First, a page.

Dock spider
Photo by Ed Boutilier/Muskoka Blog

10 amazing facts about dock spiders

Share This Story!

A dock spider emerging from its lair is a familiar lakeside sight—and it’s enough to make anyone want to dive directly into the water. But instead of getting squeamish about cottage country’s most famous arachnids, here are 10 reasons we should be celebrating them.

They’re Canada’s largest spiders

With nine species found in North America, they range in size, but can grow up to three inches across—about the width of your hand.

They don’t spin webs to catch their prey

Instead, they stalk their victims, using two large fangs to inject them with venom, paralyzing them. Don’t worry though, despite their fearsome size, their cuisine of choice doesn’t include human flesh.

However, they do spin webs to protect their young

Considered a “nursery web spider,” dock spiders reserve their silk for spinning egg sacs, which the momma spider carries in her fangs like a giant cotton ball. When they’re nearly ready to hatch, she spins another web, which shelters and protects her young.

An egg sac can hold up to 1000 baby spiders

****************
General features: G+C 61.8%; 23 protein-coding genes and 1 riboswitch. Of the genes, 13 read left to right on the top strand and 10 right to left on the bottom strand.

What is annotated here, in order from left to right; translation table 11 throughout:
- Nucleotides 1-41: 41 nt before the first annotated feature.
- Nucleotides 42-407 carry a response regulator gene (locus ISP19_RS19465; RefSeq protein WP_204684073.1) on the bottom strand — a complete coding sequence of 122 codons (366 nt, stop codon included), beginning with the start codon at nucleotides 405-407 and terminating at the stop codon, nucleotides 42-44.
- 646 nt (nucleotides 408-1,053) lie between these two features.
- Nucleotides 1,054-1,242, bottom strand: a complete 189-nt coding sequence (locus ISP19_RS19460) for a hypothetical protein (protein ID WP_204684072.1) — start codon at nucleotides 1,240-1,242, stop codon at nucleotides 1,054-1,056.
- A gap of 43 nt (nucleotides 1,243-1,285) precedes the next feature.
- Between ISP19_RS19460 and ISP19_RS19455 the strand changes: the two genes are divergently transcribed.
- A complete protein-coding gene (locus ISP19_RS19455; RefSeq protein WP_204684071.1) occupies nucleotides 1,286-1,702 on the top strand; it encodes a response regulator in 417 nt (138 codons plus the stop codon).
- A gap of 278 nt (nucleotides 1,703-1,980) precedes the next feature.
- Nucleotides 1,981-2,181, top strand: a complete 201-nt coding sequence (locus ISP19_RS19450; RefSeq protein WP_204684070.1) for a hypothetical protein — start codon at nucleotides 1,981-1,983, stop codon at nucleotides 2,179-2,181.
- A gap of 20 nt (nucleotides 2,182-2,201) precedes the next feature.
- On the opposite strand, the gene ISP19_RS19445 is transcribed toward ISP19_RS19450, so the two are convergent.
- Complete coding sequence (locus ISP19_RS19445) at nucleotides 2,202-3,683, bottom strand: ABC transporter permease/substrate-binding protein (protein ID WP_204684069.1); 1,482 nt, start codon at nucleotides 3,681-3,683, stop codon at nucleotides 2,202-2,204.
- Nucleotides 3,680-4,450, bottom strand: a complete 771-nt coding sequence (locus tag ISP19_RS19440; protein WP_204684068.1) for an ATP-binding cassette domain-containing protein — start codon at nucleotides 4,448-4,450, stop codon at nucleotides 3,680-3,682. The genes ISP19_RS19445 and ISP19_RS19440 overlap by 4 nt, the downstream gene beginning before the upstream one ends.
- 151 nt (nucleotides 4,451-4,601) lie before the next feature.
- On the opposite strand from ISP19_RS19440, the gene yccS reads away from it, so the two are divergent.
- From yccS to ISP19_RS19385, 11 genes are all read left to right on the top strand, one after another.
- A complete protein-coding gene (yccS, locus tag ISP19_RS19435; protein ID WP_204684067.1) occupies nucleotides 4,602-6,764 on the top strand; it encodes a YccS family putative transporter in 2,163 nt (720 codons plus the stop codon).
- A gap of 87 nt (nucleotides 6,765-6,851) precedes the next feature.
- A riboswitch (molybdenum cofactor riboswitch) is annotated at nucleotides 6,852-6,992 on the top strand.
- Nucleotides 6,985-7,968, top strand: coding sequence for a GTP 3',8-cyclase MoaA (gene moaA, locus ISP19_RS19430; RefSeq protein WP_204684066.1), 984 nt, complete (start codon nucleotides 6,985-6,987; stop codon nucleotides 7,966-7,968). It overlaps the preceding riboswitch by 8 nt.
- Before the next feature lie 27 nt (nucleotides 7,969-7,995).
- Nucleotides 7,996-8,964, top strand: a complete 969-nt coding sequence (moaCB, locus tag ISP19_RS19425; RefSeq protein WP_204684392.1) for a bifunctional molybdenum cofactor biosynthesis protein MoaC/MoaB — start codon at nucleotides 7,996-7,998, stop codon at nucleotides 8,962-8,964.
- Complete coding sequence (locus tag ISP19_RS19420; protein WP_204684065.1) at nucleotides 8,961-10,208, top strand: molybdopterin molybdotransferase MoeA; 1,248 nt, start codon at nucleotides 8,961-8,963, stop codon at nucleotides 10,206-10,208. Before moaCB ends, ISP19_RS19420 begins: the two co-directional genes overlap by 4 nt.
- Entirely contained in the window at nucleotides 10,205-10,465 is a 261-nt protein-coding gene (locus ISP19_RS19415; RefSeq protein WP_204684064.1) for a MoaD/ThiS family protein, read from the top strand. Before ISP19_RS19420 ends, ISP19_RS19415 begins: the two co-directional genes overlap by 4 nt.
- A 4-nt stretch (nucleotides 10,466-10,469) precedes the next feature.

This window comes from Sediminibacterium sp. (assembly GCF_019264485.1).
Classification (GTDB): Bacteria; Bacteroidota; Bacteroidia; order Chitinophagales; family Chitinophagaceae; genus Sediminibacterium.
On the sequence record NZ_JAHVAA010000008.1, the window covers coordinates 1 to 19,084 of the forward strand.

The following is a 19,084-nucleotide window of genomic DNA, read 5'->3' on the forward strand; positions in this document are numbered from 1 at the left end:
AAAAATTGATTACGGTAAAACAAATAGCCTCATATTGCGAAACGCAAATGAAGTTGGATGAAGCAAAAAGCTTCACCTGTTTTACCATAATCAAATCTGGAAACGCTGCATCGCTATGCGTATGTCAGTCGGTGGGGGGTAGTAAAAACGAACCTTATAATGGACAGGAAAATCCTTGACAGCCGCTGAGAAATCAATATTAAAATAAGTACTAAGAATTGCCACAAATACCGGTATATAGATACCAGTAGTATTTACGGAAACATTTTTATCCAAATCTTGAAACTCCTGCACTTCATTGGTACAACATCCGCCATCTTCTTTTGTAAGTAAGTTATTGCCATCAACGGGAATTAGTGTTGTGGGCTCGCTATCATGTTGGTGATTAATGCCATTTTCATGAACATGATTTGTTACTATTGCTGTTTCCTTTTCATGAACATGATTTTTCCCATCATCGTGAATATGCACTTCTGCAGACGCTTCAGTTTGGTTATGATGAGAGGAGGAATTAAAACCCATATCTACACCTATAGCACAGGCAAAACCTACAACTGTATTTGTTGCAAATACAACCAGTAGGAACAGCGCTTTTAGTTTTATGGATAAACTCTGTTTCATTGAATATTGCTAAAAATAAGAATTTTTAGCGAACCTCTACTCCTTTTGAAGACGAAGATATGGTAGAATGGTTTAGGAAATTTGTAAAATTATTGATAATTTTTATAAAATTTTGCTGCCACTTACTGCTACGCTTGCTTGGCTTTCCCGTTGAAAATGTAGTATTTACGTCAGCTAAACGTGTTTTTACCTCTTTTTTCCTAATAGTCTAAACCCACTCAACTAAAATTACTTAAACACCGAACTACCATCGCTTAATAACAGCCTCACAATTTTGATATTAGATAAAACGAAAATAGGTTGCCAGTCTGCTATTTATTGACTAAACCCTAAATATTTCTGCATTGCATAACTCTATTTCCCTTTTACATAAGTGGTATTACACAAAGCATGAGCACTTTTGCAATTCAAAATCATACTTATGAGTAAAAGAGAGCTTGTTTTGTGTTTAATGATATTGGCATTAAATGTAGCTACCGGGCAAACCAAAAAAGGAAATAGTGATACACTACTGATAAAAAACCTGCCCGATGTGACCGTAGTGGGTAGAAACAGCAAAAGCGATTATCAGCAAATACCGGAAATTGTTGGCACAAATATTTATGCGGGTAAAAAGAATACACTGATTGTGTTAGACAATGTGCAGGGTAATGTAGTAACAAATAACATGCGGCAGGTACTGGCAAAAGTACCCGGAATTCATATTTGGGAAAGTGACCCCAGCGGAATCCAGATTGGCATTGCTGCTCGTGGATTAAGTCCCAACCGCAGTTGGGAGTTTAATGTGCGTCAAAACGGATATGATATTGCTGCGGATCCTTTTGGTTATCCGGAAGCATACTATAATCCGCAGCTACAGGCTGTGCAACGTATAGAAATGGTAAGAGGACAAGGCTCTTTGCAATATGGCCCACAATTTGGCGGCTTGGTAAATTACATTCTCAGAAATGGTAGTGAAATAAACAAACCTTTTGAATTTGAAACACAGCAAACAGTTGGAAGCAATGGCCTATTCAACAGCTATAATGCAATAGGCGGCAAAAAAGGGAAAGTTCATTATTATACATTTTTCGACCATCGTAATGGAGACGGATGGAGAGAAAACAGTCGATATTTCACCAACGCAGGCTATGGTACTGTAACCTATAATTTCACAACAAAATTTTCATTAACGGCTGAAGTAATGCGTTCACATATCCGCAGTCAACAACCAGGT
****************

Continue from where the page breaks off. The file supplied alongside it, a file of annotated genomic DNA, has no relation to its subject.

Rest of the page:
As amazing as this fact is, we’ll understand if you get grossed out.

For one species, the dark fishing spider, death is an unavoidable part of mating

Male dark fishing spiders are only able to mate once. After discharging sperm into the female using an appendage called the pedipalp, the male remains stuck to his partner and dies within three hours. However, he usually won’t live that long—the female will eat her mate within 20 minutes, providing much-needed nutrients for healthy offspring.

Dock spiders are expert hunters

They catch and consume everything from insects to tadpoles to minnows—making them one of the few invertebrates that eat vertebrates.

This is why they are also commonly called fishing spiders

Dangling their front legs in the water allows the spiders to feel vibrations as their prey approaches. Sensitive leg hairs help them to differentiate between a leaf floating on the water and lunch—and to sense when a predator is approaching.

They have water resistant legs

Dock spiders’ legs are coated in a waxy substance. Combined with surface tension, this prevents them from being pulled down into the water.

And they can walk on water

Their unique legs allow them to complete amazing feats, including running across water and jumping vertically in the air to avoid being caught by fish.

They can “scuba dive” for up to half an hour

Using air trapped on their leg hairs and under their belly, they’re able to stay submerged underwater to hide from predators or to catch prey. So, before you dive off the dock to avoid them, remember that they might be in the water, too.

More From Cottage Life: